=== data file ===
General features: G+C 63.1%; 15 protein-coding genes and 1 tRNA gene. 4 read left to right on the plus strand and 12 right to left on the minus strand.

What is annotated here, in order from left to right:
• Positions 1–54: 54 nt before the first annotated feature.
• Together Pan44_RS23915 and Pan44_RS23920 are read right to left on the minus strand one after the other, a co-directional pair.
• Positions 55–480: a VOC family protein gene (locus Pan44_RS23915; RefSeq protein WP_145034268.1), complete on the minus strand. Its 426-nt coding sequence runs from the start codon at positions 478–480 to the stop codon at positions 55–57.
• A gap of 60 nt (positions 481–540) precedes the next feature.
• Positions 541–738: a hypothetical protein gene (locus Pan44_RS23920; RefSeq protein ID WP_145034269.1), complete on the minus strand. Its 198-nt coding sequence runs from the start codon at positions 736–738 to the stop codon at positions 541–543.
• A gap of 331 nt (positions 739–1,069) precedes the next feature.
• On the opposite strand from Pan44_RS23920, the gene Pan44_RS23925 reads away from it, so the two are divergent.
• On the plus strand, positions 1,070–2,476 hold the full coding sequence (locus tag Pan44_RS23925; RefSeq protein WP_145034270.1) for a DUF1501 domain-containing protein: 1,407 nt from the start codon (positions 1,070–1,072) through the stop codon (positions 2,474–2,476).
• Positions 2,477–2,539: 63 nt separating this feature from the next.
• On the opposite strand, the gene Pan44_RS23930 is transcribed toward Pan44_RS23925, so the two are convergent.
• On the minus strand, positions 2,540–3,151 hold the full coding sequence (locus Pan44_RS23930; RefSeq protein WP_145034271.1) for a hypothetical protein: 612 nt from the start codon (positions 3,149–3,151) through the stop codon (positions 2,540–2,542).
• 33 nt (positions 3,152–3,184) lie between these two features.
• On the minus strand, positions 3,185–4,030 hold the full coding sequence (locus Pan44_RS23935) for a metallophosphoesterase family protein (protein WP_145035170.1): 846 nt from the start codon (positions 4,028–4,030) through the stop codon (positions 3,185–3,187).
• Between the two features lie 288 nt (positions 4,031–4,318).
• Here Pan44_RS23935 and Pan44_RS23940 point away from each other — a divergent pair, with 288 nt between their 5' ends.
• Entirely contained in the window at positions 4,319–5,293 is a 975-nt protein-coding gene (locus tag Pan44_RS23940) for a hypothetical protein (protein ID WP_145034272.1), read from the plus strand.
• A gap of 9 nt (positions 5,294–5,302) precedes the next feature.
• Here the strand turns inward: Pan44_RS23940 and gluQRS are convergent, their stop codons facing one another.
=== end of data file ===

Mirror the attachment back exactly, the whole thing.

General features: G+C 63.1%; 15 protein-coding genes and 1 tRNA gene. 4 read left to right on the plus strand and 12 right to left on the minus strand.

What is annotated here, in order from left to right:
• Positions 1–54: 54 nt before the first annotated feature.
• Together Pan44_RS23915 and Pan44_RS23920 are read right to left on the minus strand one after the other, a co-directional pair.
• Positions 55–480: a VOC family protein gene (locus Pan44_RS23915; RefSeq protein WP_145034268.1), complete on the minus strand. Its 426-nt coding sequence runs from the start codon at positions 478–480 to the stop codon at positions 55–57.
• A gap of 60 nt (positions 481–540) precedes the next feature.
• Positions 541–738: a hypothetical protein gene (locus Pan44_RS23920; RefSeq protein ID WP_145034269.1), complete on the minus strand. Its 198-nt coding sequence runs from the start codon at positions 736–738 to the stop codon at positions 541–543.
• A gap of 331 nt (positions 739–1,069) precedes the next feature.
• On the opposite strand from Pan44_RS23920, the gene Pan44_RS23925 reads away from it, so the two are divergent.
• On the plus strand, positions 1,070–2,476 hold the full coding sequence (locus tag Pan44_RS23925; RefSeq protein WP_145034270.1) for a DUF1501 domain-containing protein: 1,407 nt from the start codon (positions 1,070–1,072) through the stop codon (positions 2,474–2,476).
• Positions 2,477–2,539: 63 nt separating this feature from the next.
• On the opposite strand, the gene Pan44_RS23930 is transcribed toward Pan44_RS23925, so the two are convergent.
• On the minus strand, positions 2,540–3,151 hold the full coding sequence (locus Pan44_RS23930; RefSeq protein WP_145034271.1) for a hypothetical protein: 612 nt from the start codon (positions 3,149–3,151) through the stop codon (positions 2,540–2,542).
• 33 nt (positions 3,152–3,184) lie between these two features.
• On the minus strand, positions 3,185–4,030 hold the full coding sequence (locus Pan44_RS23935) for a metallophosphoesterase family protein (protein WP_145035170.1): 846 nt from the start codon (positions 4,028–4,030) through the stop codon (positions 3,185–3,187).
• Between the two features lie 288 nt (positions 4,031–4,318).
• Here Pan44_RS23935 and Pan44_RS23940 point away from each other — a divergent pair, with 288 nt between their 5' ends.
• Entirely contained in the window at positions 4,319–5,293 is a 975-nt protein-coding gene (locus tag Pan44_RS23940) for a hypothetical protein (protein ID WP_145034272.1), read from the plus strand.
• A gap of 9 nt (positions 5,294–5,302) precedes the next feature.
• Here the strand turns inward: Pan44_RS23940 and gluQRS are convergent, their stop codons facing one another.